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What Would a Reformed FEMA Look Like?

Should it divorce itself from the Department of Homeland Security?

FEMA (2)
Disaster response used to be a state and local responsibility, with perhaps a sprinkling of federal assistance thrown in for good measure. These days, some will argue, the equation has been reversed, with national government in the form of FEMA increasingly stepping in to remedy what used to be local situations.

“We have federalized natural disasters over the last 25 years,” said Matt Mayer, a visiting fellow at the American Enterprise Institute, a public policy think tank. “If we look at the history of FEMA declarations, the federal authorities are taking on routine disasters that historically were dealt with by state and local government, with no federal assistance.”

Mayer’s not alone in making the case. Small-government advocates as well as many in the emergency management community have being saying there are systemic flaws in the way FEMA is organized and how disasters are funded. Calls for reform take many shapes. Some say the formula of the Stafford Act, which sets the threshold for federal disasters, needs to be revised. Some point to problems with the National Flood Insurance Program, while others say FEMA is suffocating in the shadow of the Department of Homeland Security.

“The fact is, FEMA participates in only a very small number of what the states and local authorities consider to be major emergencies and disasters,” said Jerry Quinn of emergency management consultancy Gerard Quinn and Associates.

Large or small, the number clearly has grown. Under President Ronald Reagan, FEMA averaged 28 federal disaster declarations a year. Then came the Stafford Act, whereby the federal government promised to pay for 75 percent or more of the cost related to disasters. States cashed in: In 2016 there were 102 federally declared disasters, making it a relatively slow year. Numbers have routinely been in the triple digits for two decades, sometimes topping 150 events a year.
But does a high number of federally declared disasters imply a need for FEMA reform?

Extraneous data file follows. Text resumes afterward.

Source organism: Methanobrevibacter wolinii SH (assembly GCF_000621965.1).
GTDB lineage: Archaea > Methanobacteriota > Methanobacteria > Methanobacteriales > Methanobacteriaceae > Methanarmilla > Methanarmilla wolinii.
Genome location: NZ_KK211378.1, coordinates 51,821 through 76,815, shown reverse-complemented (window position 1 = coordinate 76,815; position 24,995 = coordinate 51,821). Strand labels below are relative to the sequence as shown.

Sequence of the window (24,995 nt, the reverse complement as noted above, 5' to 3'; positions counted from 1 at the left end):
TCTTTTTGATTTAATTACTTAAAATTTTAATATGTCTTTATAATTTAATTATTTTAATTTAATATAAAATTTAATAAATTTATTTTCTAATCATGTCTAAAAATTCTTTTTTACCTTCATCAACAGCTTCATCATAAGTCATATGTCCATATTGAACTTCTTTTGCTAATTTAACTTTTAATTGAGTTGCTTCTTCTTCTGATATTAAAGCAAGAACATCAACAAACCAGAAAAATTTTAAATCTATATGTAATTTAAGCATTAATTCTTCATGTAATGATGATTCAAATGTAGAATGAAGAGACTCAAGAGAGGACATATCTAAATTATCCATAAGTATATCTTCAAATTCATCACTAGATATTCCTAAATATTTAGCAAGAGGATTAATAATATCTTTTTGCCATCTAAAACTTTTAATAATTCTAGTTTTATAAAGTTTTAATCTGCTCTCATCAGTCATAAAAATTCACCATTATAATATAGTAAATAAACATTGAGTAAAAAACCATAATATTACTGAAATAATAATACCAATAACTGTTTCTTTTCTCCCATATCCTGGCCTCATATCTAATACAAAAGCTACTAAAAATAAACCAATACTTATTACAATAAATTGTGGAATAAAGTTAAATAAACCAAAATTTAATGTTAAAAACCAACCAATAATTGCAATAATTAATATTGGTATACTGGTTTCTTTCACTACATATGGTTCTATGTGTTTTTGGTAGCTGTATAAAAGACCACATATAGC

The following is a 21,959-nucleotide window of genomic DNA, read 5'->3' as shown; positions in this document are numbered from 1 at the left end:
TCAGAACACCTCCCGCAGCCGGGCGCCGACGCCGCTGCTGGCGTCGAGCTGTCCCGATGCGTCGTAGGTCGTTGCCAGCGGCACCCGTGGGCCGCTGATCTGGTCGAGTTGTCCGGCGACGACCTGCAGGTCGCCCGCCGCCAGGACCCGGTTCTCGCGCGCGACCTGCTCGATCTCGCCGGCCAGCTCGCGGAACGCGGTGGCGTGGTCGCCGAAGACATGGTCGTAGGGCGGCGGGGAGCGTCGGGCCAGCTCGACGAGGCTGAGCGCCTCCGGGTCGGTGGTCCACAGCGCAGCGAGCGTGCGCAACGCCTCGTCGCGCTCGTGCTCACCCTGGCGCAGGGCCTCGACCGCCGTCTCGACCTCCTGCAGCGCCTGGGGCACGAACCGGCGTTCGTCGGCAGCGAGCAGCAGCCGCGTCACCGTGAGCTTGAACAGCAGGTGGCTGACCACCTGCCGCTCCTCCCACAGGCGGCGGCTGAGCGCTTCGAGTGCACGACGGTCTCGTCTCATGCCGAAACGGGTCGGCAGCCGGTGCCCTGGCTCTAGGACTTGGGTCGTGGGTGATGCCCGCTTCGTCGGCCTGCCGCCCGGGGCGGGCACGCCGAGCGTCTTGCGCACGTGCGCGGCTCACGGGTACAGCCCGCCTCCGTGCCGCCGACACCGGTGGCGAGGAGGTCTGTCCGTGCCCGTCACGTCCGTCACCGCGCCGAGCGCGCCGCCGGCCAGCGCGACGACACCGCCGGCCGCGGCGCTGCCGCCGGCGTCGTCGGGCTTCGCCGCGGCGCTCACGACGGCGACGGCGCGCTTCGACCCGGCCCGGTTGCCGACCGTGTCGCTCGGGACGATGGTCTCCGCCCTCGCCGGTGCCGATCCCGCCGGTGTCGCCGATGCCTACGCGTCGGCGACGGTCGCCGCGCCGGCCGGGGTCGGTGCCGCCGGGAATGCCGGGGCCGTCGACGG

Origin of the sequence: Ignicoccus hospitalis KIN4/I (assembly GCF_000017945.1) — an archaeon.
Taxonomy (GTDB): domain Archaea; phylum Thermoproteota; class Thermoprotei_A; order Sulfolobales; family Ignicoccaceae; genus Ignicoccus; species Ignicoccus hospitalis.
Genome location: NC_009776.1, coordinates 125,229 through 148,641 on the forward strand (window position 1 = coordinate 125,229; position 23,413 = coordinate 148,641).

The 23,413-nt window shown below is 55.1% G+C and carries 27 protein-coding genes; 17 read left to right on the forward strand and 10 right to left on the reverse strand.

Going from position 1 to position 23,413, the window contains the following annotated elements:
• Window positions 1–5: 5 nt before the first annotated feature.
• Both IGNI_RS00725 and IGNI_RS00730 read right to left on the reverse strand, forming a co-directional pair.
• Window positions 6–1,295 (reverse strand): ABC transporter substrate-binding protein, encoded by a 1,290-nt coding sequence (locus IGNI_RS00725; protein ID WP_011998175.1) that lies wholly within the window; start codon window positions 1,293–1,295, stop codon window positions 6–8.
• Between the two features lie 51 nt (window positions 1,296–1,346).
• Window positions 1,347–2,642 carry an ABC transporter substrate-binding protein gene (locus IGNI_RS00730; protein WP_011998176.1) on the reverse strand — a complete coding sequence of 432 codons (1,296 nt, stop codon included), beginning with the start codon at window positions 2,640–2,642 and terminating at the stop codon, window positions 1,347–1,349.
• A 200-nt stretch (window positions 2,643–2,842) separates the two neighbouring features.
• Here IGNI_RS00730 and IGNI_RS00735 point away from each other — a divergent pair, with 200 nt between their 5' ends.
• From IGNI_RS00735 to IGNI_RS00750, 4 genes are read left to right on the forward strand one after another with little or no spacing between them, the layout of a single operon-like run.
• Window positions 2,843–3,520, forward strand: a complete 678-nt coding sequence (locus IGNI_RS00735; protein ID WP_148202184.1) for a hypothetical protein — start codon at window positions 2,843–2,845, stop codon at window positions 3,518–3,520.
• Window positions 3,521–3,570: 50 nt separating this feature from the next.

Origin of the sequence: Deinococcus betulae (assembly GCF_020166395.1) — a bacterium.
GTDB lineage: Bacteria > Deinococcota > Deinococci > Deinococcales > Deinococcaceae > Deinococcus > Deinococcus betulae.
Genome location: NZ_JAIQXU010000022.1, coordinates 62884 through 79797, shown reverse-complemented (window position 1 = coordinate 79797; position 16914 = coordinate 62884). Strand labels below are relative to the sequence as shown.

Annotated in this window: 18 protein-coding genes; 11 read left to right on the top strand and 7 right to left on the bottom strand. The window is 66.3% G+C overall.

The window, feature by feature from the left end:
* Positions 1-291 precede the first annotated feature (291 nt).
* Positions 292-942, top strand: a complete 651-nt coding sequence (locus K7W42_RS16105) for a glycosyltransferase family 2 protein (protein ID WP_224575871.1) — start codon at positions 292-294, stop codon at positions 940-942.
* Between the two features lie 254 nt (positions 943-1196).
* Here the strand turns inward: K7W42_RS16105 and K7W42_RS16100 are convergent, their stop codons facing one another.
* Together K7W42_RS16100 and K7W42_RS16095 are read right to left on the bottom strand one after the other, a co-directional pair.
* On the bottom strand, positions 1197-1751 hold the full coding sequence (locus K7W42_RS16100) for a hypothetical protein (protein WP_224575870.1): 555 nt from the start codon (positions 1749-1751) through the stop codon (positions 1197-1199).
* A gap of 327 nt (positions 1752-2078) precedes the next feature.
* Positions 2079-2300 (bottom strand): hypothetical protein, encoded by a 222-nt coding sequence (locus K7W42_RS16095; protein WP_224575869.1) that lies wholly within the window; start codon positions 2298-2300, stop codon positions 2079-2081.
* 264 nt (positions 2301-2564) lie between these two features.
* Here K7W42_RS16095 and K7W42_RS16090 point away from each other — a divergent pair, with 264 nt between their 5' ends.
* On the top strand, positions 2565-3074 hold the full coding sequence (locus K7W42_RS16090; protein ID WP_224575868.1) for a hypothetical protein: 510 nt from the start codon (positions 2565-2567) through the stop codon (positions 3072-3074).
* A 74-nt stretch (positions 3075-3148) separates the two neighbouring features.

While cries of over-federalization may be driving calls for reform, some in the emergency community point to other signs that fundamental change is needed. It’s not just the number of disasters, but rather the way in which disasters are defined and managed.

In Warren County, Ohio, Director of Emergency Services Michael Bunner said the state-based nature of emergency declarations is flawed. “They should be looking at the impact on the entire region,” he said. “Suppose something happens on the Kentucky-Indiana-Ohio border. Collectively that might meet the threshold, but no individual state has enough of an impact to get a declaration. Depending on the size and scope of the event, that would potentially be problematic.”

Bunner said the notion of doling out aid at the state level is inherently troublesome. “Because something happened at the northern tip of my state, should some county 300 miles away be able to automatically benefit from that mitigation grant? Maybe that doesn’t make sense.”

Geography lies at the heart of many calls for FEMA reform. When people talk about the federal government overstepping, it’s not just a question of how much money gets spent. “Texans or Ohioans shouldn’t subsidize events in Indiana that don’t have national impact, that don’t have a national flavor,” Quinn said.

The majority of disasters occur on the Gulf Coast, the Eastern Seaboard and in California. “On average Ohio gets two declarations a year and Florida gets 10, so the states in the middle subsidize the coasts,” he said.

FEMA officials agree the Stafford Act opened questions of logic and fairness that have perhaps not been satisfactorily resolved. Under the act, “all disasters are local, and most disasters are handled at the local and state level,” said FEMA Director of External Affairs Josh Batkin. “It is only those disasters that are beyond those capabilities that warrant a federal intervention, that warrant FEMA coming in.”